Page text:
CALIFORNIA'S ONLY SPORTSMAN'S NEWS SINCE 1953

Scott Leysath

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Monday, October 06, 2008
LITTLE DUCKS
Monday, December 15, 2008
TURKEY TIDBITS


BIG SHOULDERS


I’m not sure where this started, but lately it’s hard to watch a fishing show on TV without hearing the host refer to a big fish as having “big shoulders”. For the record, fish don’t have shoulders. Deer, on the other hand, do have shoulders but they can be a bit of a chore to cook. If you’ve ever tried to carve the usable scraps of meat out of a sinewy deer shoulder, you’ll be pleased to learn that there’s a much easier way. This slow-roasting method of cooking a shoulder roast will separate the meat from the mess. Once cooked, use the moist, tender meat for tacos, barbecue, stews, chili, sandwiches and more.

 
Slow-Cooked Deer Shoulder Roast`

1  deer shoulder, boneless or bone-in
olive oil
1/3  cup kosher salt
1  Tbl pepper
2  Tbls Italian seasoning
1  Tbl garlic powder
1/4  cup brown sugar
1/2  tsp red chili flakes
1 large onion, quartered
3 – 4 stalks celery, roughly chopped
3 – 4 carrots, roughly chopped
2  cans beer (or substitute chicken broth)

     Rub shoulder with olive oil. Combine kosher salt with next 5 ingredients. Rub mixture liberally over all sides of the deer shoulder. For best results, wrap with plastic wrap and refrigerate for 6 – 12 hours. Place leg in a large roasting pan and roast in a preheated 375 degree oven for 2 hours or until well browned. Add beer to the pan, cover tightly with foil, return pan to the oven and reduce heat to 350 degrees. Roast for another 3 hours and then check meat for tenderness. If fully cooked, meat will pull away from the bone very easily. If additional cooking time is required, make sure there is at least 1/2-inch liquid in pan (add additional beer or broth, if needed), cover tightly, return to the oven and check every hour or so until meat is done. Remove pan from oven, allow to cool and pull cooked meat from the roast.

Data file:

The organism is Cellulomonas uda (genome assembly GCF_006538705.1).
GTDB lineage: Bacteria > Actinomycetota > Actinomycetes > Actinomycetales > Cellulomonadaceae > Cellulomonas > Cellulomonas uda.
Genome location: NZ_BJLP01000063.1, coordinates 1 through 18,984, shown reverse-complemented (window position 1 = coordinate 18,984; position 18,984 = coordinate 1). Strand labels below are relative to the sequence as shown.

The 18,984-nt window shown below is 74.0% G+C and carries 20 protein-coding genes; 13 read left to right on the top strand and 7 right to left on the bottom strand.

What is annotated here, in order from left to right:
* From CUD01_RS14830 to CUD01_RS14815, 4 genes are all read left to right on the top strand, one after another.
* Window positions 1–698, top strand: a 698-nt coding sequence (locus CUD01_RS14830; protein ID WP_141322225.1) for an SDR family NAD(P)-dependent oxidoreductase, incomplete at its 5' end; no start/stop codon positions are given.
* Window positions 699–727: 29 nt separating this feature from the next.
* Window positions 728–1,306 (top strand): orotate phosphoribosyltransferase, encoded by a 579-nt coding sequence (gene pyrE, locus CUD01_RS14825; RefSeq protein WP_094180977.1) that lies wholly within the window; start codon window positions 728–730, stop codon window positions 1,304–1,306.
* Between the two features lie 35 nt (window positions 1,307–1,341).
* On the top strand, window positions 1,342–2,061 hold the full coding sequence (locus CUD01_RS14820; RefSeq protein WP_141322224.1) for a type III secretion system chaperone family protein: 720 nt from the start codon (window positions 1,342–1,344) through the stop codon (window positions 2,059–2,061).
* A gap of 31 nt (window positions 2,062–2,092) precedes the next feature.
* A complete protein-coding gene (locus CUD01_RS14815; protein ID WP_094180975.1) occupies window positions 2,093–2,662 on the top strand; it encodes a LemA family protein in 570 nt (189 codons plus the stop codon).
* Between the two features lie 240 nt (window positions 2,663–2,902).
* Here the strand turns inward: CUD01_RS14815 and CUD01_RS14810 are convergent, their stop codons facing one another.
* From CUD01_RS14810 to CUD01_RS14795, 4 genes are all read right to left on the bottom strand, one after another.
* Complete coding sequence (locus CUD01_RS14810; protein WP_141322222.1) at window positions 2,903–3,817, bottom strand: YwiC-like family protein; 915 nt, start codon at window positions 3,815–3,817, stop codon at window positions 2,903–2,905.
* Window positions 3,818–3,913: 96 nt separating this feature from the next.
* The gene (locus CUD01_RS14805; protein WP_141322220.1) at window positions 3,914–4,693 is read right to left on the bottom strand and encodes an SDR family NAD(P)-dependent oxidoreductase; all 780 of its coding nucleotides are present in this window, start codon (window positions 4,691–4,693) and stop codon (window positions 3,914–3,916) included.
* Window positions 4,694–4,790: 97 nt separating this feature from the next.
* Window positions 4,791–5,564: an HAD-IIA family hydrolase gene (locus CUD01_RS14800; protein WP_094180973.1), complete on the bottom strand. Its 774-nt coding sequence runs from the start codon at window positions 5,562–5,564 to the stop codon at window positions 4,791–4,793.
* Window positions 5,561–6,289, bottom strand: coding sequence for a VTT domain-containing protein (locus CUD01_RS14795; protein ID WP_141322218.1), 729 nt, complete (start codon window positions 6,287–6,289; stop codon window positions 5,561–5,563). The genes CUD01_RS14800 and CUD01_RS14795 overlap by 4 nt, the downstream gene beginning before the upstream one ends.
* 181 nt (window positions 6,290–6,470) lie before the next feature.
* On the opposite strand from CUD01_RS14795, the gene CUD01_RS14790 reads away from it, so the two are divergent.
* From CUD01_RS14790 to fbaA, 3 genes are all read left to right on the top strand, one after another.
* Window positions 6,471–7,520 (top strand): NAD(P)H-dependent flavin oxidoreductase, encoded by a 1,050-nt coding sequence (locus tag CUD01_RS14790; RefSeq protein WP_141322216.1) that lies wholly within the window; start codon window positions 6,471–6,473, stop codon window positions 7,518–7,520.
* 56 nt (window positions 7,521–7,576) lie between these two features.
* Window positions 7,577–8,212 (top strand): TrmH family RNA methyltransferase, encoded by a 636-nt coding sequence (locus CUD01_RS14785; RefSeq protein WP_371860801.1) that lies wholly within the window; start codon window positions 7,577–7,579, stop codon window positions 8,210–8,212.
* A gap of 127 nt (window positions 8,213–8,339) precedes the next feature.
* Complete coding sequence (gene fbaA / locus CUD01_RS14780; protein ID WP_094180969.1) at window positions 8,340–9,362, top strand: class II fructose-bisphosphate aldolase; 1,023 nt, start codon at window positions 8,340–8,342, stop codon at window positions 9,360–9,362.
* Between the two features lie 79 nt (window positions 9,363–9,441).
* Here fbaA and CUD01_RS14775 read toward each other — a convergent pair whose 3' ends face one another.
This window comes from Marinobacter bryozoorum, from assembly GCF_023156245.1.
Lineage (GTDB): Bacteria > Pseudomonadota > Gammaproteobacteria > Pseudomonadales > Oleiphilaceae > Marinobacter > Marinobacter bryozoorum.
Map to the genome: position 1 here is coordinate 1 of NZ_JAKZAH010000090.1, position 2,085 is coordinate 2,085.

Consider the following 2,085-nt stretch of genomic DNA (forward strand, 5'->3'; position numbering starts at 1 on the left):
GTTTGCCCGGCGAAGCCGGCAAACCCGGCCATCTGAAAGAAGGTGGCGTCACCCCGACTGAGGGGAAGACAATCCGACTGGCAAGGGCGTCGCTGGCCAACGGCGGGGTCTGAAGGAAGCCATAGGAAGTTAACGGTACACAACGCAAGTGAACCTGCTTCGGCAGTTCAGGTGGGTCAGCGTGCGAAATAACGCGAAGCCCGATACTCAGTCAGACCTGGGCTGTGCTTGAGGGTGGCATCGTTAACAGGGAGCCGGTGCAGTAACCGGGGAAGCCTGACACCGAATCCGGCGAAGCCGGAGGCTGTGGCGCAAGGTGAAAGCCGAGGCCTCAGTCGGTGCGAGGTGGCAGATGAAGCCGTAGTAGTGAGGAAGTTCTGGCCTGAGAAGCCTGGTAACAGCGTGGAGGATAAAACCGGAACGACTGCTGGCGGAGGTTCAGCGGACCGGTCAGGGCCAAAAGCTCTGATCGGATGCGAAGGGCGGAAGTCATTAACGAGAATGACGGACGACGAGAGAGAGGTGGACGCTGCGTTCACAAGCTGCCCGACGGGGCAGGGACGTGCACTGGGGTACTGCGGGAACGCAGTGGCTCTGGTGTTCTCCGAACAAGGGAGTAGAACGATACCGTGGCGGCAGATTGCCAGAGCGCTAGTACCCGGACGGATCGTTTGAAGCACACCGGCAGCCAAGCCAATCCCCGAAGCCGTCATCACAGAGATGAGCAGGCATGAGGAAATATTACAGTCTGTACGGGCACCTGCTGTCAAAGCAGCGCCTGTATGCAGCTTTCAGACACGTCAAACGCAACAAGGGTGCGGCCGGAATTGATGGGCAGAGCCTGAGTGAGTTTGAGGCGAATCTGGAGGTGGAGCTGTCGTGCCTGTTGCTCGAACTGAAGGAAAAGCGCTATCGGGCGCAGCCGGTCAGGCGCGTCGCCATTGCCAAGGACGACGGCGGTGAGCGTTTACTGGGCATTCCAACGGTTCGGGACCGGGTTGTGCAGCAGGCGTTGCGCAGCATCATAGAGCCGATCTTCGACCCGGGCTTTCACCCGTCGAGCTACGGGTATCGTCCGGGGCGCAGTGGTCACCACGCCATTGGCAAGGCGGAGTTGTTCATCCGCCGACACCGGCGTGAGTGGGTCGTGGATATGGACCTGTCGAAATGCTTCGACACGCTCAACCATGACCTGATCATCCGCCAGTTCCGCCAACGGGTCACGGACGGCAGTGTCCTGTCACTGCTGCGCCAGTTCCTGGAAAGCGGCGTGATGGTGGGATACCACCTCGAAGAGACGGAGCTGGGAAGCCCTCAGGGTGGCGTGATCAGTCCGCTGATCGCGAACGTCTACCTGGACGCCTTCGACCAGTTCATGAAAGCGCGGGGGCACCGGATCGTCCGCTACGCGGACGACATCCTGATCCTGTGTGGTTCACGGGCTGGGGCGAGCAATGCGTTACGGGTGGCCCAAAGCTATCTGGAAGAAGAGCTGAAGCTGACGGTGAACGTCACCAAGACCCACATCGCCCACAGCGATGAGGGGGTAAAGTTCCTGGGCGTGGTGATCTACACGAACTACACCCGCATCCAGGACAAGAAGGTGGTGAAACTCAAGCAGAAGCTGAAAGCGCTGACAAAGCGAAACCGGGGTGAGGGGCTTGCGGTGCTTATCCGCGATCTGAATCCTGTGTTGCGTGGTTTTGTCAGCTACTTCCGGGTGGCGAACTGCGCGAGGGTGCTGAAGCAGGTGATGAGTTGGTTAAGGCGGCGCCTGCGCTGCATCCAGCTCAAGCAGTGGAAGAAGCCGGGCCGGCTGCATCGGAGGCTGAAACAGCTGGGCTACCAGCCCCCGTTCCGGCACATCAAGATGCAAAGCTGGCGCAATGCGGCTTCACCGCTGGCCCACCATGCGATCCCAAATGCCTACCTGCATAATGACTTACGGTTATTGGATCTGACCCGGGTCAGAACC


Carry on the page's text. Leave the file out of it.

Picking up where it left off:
Best Barbecue: You might be surprised at how much meat a slow-roasted shoulder will yield. The first thing I usually do is to warm the meat with barbecue sauce, thin-sliced and a dash of Tabasco. Pile the meat on a Kaiser roll and serve with creamy cole slaw. The rest can be frozen in batches.

     Scott’s website, HuntFishCook.com has hundreds of free fish and game recipes. Catch his TV show, HuntFishCook, in your area or on-line anytime at www.MyOutdoorTV.com.










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